Metacarpal fractures are common hand injuries. They can occur from a variety of injuries such as a fall, a motor vehicle collision, or punching a wall. There are five metacarpals — one for each finger and the thumb. The metacarpals contribute to the bony architecture of the hand. Satisfactory healing of this fracture is important to restoring overall hand function. A fracture of the metacarpal neck of the small finger is sometimes called a “boxer’s fracture” as they can be seen in punching injuries. “Fracture” is simply the medical term for “broken bone.” The image below demonstrates a shaft fracture of the 5th metacarpal bone.
What are the treatment options?
The treatment plan will depend on the severity of the fracture as noted on the x-rays and the patient’s medical condition, activity level, and desires. Most people have fractures which are well-aligned, and, therefore, do not require surgery. Treatment in these cases is typically rest and protection in a cast or brace for 4-6 weeks. Follow-up x-rays are obtained in clinic to evaluate how the fracture is healing. Some fractures can be re-aligned with manipulation (without surgery) called “closed reduction”, and those patients can also be treated non-operatively.
Hand therapy can help to improve finger range of motion and strength. A firm “bump” is often noticed at the fracture site during healing. This is composed of new bone formation, the body’s normal response to heal the fractured bone. This can be seen on x-ray and is called the “fracture callus.”
Some patients have fractures which are more severe and the alignment of the fracture may not be satisfactory. Depending on the patient’s health and activity level, surgery may be advised to improve and maintain the alignment of the bones.
What can patients do to improve the outcome?
Adequate nutrition is important during the healing and recovery process. I recommend a diet rich in protein and calcium and an adequate intake of calories per day while your body is healing. If you smoke, this is a good time to quit. Reducing or eliminating tobacco will improve your healing potential and decrease your risk of delayed healing nonunion, and infection. The natural tendency of the hand after trauma is to become “stiff.” Once the fracture begins to heal, I recommend that patients start to perform range of motion exercises, usually guided by hand therapy.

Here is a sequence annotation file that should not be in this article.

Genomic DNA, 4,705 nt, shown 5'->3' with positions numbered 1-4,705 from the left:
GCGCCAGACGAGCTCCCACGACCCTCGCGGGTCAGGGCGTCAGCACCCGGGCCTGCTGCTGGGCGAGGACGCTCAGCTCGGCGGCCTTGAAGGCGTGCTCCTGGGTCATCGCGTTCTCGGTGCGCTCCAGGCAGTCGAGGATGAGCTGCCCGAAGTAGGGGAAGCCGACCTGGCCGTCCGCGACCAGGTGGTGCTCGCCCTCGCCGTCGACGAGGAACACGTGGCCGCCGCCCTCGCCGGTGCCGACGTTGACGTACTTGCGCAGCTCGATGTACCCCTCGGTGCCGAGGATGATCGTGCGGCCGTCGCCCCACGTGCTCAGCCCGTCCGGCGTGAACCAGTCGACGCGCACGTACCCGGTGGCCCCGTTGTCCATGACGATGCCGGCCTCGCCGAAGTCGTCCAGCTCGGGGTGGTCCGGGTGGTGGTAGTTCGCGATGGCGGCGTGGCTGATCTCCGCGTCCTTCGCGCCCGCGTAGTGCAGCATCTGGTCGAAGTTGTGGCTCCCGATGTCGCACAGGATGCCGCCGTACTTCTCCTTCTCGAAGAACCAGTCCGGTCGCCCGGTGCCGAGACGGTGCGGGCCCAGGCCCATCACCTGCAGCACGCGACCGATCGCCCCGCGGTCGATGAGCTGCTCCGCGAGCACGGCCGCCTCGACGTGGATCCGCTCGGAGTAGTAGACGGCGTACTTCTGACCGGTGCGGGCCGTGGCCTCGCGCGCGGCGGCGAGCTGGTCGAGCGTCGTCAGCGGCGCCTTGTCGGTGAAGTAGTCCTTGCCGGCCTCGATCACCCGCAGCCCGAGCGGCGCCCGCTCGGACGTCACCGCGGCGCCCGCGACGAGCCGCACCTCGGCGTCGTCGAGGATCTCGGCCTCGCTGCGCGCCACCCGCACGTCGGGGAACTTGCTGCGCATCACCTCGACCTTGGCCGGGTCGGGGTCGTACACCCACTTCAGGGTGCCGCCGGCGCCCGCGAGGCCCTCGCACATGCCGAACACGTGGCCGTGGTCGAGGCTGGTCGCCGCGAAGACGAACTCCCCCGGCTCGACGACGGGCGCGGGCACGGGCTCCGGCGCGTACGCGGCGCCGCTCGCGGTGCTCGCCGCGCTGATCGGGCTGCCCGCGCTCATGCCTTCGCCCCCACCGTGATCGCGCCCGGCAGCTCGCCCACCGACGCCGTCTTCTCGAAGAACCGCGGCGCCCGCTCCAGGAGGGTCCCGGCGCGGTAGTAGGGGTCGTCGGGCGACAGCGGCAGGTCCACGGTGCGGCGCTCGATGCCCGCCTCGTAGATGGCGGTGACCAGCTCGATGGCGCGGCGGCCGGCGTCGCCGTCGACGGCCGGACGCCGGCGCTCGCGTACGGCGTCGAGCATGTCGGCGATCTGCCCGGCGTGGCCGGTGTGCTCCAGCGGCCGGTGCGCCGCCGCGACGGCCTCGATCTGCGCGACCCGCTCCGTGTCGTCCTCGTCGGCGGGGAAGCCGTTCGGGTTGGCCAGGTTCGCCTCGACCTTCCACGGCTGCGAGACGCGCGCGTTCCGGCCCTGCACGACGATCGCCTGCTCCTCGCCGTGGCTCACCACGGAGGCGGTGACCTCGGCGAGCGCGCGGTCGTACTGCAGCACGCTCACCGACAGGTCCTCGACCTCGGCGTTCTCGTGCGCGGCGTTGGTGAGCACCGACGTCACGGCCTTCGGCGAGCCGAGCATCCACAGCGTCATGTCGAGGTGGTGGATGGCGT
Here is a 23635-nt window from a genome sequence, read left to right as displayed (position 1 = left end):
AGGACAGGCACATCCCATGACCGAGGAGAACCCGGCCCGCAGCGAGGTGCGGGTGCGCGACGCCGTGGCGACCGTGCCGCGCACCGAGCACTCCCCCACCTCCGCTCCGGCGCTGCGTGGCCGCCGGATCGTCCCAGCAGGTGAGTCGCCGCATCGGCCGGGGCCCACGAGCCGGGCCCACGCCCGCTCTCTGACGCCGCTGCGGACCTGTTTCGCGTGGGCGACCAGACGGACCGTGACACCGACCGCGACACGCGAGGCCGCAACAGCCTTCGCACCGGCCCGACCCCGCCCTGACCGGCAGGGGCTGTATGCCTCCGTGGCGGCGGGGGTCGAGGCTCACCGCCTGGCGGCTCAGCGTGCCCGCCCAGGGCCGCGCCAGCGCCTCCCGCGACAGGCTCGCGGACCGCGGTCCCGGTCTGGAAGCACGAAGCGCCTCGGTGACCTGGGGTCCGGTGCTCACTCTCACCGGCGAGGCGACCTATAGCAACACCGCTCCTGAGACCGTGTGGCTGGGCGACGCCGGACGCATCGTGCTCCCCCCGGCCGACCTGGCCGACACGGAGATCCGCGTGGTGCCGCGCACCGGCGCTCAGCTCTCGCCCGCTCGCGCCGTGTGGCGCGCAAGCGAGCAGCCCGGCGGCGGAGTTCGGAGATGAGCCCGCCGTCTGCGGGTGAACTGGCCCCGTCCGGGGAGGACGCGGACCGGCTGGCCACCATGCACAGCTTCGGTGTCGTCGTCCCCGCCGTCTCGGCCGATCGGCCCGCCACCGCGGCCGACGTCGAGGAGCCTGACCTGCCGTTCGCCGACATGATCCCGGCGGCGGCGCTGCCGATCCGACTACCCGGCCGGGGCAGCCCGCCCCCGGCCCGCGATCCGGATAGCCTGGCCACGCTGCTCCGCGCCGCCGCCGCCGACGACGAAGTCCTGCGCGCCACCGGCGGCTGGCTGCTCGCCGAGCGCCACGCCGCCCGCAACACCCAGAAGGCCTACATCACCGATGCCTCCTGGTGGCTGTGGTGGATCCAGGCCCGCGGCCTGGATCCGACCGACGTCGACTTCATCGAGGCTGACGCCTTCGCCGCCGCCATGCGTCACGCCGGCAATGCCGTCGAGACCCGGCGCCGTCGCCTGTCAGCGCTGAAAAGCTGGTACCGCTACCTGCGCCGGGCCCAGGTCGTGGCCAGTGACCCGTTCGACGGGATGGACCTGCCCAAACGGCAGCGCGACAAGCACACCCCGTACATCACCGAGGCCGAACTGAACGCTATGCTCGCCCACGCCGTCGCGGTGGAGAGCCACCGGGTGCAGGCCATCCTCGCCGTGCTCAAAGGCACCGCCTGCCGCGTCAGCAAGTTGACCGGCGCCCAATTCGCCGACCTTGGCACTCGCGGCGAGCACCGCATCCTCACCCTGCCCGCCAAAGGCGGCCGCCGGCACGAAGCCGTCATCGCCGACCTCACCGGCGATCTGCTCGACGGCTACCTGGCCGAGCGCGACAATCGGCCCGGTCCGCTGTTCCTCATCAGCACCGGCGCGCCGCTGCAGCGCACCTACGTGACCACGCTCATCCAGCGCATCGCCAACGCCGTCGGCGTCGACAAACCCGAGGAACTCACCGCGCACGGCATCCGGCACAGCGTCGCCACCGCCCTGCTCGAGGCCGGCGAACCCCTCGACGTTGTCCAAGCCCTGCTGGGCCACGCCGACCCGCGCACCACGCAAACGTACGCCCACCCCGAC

What is involved with surgery?
The surgery is usually performed on an outpatient basis using regional anesthesia and sedation. During the surgery I improve the alignment of the fracture and use an implant to stabilize the pieces. In some cases, I use a small metal plate and screws to fix the bones internally. This is called “open reduction and internal fixation” and requires an incision in the hand. In other cases, I use temporary pins to hold the fragments aligned while they heal. This is called “closed reduction and percutaneous pinning.” The pins can be removed in clinic after a few weeks. Which technique is used depends on the fracture pattern and is often determined in the operating room.
Surgery does not actually “heal” the fracture; it simply allows the bones to be held in good alignment while the body bridges the fracture site with new bone. This healing process takes a few weeks.
What can I expect after surgery?
Rest and elevation of the hand to the level of the heart is very import for the first few days after surgery to reduce swelling. The first few days after surgery can be quite painful, and medications will be prescribed to help. These medications should be weaned as the pain subsides.
Your wrist and fingers will be protected in a plaster splint after the surgery. The splint will be removed in clinic after a few days and a removable splint will be provided. At this point, most patients can begin gentle wrist and finger range of motion with the oversight of a therapist. I recommend avoiding heavy use with the hand until the fracture heals, approximately 6 weeks after surgery.
Pain, swelling, and stiffness gradually improve over time. Most patients can return to more normal function at about 2-3 months post-operatively, but maximum improvement can take several months. Recovery time varies among patients, depending on the severity of the injury, possible complications, and pain tolerance of the patient. My goal is to help each patient obtain the most function possible after the injury.
Images below are from a patient with 4th and 5th metacarpal shaft fractures in the hand. The fractures were displaced and unstable, requiring surgery to improve the patient’s hand function. ORIF with plates and screws was performed.